My research focuses on how human listeners learn and understand spoken language. Specifically, I am interested in how listeners learn the sounds and words of their languages, and how they store and access them when needed for language use.
With respect to the processes involved in spoken language comprehension, an important question is how listeners handle the great amount of variation in the speech signal. The sources of variation are multifaceted and reach from contextual sources, such as phonological variation, to speaker-related sources such as gender or dialect. How does the speech system deal with this variation and when does it help or hinder comprehension are some of the main questions I address in this line of research. Lately, I have taken a particular interest in variation in the speech signal that is due to foreign accents. This interest includes research on how expectations and emotions influence the comprehension of spoken language.
My research on phonological and lexical development typically focuses on adult second language (L2) learners. Recognizing sounds and words in one’s native language (L1) is usually effortless, but the same task can be much more demanding when listening to a second language. Main issues in my L2 research concern the involvement of the L1 and L2 lexica and the influence of the phonological structure of the learners’ L1. I am both interested in short-term adaptation and long-term learning of sounds and words. For short-term adaptation, I am particularly interested in the boundaries and stability of adaptation. For long-term learning, I am interested in how newly learned rules for variation or newly learned words are transferred to long-term memory.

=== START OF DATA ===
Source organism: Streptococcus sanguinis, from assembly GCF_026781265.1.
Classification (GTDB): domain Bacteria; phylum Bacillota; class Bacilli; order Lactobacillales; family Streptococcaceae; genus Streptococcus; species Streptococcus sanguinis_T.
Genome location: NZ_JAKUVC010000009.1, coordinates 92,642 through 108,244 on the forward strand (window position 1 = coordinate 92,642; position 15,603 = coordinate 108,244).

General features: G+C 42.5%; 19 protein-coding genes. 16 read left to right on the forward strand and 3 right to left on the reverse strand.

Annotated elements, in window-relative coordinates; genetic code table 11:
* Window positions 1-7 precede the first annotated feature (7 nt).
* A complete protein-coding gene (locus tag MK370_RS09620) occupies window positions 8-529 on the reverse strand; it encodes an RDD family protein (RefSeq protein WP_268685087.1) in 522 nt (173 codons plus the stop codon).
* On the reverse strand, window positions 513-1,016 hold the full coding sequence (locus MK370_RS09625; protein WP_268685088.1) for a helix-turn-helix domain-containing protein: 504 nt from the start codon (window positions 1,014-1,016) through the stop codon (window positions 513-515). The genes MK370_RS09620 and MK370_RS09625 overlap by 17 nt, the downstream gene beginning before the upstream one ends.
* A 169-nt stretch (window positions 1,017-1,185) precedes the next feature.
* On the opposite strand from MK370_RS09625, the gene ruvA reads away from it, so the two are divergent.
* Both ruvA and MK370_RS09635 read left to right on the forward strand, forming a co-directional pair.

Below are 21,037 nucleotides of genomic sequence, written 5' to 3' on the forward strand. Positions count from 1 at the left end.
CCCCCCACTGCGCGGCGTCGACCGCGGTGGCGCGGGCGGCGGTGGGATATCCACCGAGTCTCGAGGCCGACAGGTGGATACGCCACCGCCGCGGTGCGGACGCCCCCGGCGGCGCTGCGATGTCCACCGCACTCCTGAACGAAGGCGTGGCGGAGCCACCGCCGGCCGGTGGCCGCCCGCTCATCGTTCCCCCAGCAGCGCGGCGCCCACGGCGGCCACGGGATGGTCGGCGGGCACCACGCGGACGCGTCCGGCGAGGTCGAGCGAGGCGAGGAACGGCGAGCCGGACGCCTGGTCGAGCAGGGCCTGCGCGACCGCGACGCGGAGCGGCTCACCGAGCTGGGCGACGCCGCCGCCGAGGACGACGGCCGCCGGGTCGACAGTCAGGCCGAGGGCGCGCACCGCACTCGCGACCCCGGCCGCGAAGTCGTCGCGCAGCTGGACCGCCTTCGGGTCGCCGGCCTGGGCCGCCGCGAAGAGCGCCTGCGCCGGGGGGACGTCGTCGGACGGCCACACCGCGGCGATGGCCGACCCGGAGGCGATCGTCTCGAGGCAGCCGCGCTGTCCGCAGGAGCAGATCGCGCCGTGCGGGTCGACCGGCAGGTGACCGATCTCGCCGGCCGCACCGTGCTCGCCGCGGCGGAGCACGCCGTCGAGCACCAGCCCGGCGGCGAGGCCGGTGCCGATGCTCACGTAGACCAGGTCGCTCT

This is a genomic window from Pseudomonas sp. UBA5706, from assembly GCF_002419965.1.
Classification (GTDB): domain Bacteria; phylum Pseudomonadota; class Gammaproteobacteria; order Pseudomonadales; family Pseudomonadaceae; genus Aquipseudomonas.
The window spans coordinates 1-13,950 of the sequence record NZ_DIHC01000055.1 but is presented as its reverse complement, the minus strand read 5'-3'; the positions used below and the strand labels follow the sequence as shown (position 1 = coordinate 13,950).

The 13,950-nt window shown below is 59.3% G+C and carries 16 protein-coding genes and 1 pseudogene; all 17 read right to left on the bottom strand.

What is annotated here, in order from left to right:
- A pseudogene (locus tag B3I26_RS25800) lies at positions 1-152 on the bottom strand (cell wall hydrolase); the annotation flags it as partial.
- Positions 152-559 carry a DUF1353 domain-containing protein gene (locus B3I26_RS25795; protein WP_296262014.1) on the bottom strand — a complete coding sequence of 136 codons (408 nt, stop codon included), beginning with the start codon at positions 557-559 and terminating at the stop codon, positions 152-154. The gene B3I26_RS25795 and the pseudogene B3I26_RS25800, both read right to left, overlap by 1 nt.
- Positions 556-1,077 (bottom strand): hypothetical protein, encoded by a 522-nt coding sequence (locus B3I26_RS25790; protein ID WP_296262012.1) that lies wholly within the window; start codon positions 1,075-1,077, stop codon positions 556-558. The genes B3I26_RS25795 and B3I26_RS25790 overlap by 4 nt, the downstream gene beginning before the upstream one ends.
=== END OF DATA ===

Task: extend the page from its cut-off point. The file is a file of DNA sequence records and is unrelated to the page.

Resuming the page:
Besides my interest in the phonological and lexical levels, I am also interested in processing of spoken language on the sentence level. Recent projects include L1 and L2 listeners’ comprehension of figurative language and the perception of uptalk, i.e., rising intonation contours in statements.
I am a psycholinguist who combines insights from linguistics, cognitive psychology, speech science, and neuroscience. In addition, I evaluate these insights for their significance for second language teaching.